Hawk Ridge Elementary School has transformed during Principal Troy Moore’s nine-year tenure.
Many classrooms have been outfitted with furniture from IKEA and Target, which students can move around to rearrange learning configurations. More than 200 fathers actively volunteer at the school.
“Mr. Moore is a visionary,” said parent Erin McCullen. “He is constantly thinking outside of the box and challenges his students (and parents) to do the same.”
Now Moore apparently has taken his own advice in seeking a new challenge.
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Moore, 37, recently announced he is leaving to become head of school at Mariners Christian School in Costa Mesa, Ca. He has said that his faith is of utmost importance to him, and recently he and his wife, Jennifer, have felt that God is moving their family toward Christian education.
“Everyone is so happy for me and my family, but it’s also an emotional time,” Moore said. “Hawk Ridge Elementary is a unique place, and the thought of leaving is incredibly hard.”
Moore, who has three elementary-age children, is not new to Christian education. He grew up in Delaware and graduated from Seaford Christian Academy there before earning a Bachelor of Science degree with teacher licensure from Liberty University, a Christian school in Lynchburg, Va.
He also has a master’s of school administration with principal licensure from UNC Greensboro.
Moore said he was not looking to leave Hawk Ridge Elementary. When he got the recruiting call for the Mariners Christian Academy job, he said, he “tried to push it away.”
Eventually, he agreed to talk.
“I opened myself to the conversation and then to the opportunity to go out there and see the very 21st-century-oriented work they are doing and see how they are really, truly cultivating spiritual growth for students, which is very attractive to me,” he said.
As head of school, Moore will use his professional background to combine modern learning with spiritual growth.
Moore praised Charlotte-Mecklenburg Schools for the opportunities he has been given to bring innovation to Hawk Ridge. “They have allowed me to try some really aggressive and really amazing things for students,” he said.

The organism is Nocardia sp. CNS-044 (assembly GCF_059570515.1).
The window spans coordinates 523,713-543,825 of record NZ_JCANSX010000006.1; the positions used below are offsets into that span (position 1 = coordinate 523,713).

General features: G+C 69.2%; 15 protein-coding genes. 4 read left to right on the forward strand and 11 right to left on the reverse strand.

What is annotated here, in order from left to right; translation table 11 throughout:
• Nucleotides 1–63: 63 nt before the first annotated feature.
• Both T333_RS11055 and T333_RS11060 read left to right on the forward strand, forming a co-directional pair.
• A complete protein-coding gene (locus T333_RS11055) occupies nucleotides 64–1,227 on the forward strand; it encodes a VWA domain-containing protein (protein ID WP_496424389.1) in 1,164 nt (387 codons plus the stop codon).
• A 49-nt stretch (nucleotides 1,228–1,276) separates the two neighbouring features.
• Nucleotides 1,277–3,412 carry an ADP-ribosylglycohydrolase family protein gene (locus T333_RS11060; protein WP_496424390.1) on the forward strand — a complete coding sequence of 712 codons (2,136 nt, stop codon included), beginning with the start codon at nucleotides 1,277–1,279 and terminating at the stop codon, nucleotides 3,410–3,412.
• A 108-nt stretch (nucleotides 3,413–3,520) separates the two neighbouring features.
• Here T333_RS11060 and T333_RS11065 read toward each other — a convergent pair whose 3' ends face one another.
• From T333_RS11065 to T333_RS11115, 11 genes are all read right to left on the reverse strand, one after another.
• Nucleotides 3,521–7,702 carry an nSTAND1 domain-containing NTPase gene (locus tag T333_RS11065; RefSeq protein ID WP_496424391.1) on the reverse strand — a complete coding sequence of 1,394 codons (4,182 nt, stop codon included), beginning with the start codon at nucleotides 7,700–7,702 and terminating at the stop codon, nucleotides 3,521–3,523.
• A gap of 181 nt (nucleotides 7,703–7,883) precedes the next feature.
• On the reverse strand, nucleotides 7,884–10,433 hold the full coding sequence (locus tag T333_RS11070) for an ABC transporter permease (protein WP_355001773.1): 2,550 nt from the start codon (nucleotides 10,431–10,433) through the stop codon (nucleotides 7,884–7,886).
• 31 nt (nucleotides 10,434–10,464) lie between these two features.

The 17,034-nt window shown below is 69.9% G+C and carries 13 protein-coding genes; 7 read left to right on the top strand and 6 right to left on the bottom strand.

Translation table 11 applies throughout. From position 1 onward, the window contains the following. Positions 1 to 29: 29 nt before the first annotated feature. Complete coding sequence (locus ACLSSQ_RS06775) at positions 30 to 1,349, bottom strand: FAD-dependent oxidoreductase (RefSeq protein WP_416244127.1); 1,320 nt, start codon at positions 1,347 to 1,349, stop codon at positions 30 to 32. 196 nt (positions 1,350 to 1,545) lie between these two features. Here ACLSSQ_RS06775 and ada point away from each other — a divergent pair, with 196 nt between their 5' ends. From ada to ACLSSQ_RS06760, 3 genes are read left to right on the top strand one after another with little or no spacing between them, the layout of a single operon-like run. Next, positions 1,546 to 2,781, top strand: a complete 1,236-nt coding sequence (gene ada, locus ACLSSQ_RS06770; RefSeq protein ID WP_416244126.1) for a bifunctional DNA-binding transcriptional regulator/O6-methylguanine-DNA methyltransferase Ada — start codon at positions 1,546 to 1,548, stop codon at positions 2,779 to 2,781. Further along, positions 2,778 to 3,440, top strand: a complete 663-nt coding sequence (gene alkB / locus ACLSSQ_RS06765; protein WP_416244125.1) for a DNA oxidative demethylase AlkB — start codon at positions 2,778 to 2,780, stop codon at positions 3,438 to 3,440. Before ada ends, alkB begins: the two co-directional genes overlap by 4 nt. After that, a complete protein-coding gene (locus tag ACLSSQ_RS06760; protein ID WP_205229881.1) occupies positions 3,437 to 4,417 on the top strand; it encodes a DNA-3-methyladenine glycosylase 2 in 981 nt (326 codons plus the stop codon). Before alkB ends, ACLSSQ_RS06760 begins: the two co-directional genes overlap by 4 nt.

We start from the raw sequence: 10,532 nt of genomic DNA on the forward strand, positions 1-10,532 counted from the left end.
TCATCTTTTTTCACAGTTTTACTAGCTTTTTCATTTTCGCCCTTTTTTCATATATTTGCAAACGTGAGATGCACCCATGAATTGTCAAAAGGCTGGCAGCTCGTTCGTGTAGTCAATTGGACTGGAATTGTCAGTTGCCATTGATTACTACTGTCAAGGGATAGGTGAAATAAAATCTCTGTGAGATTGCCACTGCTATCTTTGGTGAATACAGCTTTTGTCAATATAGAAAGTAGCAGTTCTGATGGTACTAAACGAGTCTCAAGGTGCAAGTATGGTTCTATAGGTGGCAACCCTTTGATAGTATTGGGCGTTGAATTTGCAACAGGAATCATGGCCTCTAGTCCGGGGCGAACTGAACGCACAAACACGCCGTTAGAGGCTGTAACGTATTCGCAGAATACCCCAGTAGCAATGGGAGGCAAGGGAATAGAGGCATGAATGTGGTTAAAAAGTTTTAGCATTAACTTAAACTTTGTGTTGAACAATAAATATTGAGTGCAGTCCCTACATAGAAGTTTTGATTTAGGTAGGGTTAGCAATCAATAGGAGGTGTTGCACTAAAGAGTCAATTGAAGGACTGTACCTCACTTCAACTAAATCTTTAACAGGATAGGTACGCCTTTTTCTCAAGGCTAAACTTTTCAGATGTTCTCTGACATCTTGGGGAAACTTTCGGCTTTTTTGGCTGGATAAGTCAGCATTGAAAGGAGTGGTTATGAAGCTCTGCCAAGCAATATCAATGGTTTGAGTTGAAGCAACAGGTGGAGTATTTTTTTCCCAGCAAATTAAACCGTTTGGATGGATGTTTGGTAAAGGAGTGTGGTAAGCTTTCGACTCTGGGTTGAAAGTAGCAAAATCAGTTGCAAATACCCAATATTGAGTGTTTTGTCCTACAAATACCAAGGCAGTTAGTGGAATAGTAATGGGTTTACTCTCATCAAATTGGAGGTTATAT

One of those projects has been the classroom redesign, which began with asking students to come up with what an ideal classroom would look like. Moore said the results often looked like the inside of a Starbucks, or a living room.
The school then raised $22,000 and secured a partnership with VS America furniture in Charlotte to outfit classrooms with lightweight furniture.
Moore also introduced the Personalized Learning Initiative to Hawk Ridge. The school is one of 15 in CMS serving as pilot schools for the initiative, which provides opportunities for students to work at their own pace and have a choice in their learning.
The math program, for example, assesses students and then provides a curriculum based on material they need to master. Students learn through online programs, one-on-one time with the teacher and in teacher-led small groups.
Moore also has prompted students to pursue their own learning through Genius Hour. Students can study something they want to learn about or a problem they want to solve. Some now are sewing pillows to raise money for a service project, while others are making Claymation videos.
Thursday and Friday mornings, fathers run carpool as part of the Hawk Dads program Moore has supported. Fathers provide everything from handyman services to classroom help.
“(Moore) was open-minded and willing to encourage dads becoming more visible on campus volunteering in a myriad of ways,” said parent Brad Baldwin. “Hawk Dads has now grown to over 200 dads and has become a model for other schools to begin similar volunteer support.”
People who work with Moore describe him as open minded, a hands-on leader and a man of faith who cares deeply for the students and staff at Hawk Ridge.
In his resignation letter, Moore said Superintendent Ann Clark has told him she is committed to continuing the Personalized Learning Initiative at Hawk Ridge.
“(Moore) is a wonderful principal who has an excellent grasp of instructional best practice,” said Kathleen Elling, Moore’s supervisor and executive director of the CMS South Learning Community. “We are excited about his next leadership step and know that he will continue to do great things for students and their families.”
Marty Minchin is a freelance writer. Have a story idea for Marty? Email her at firstname.lastname@example.org.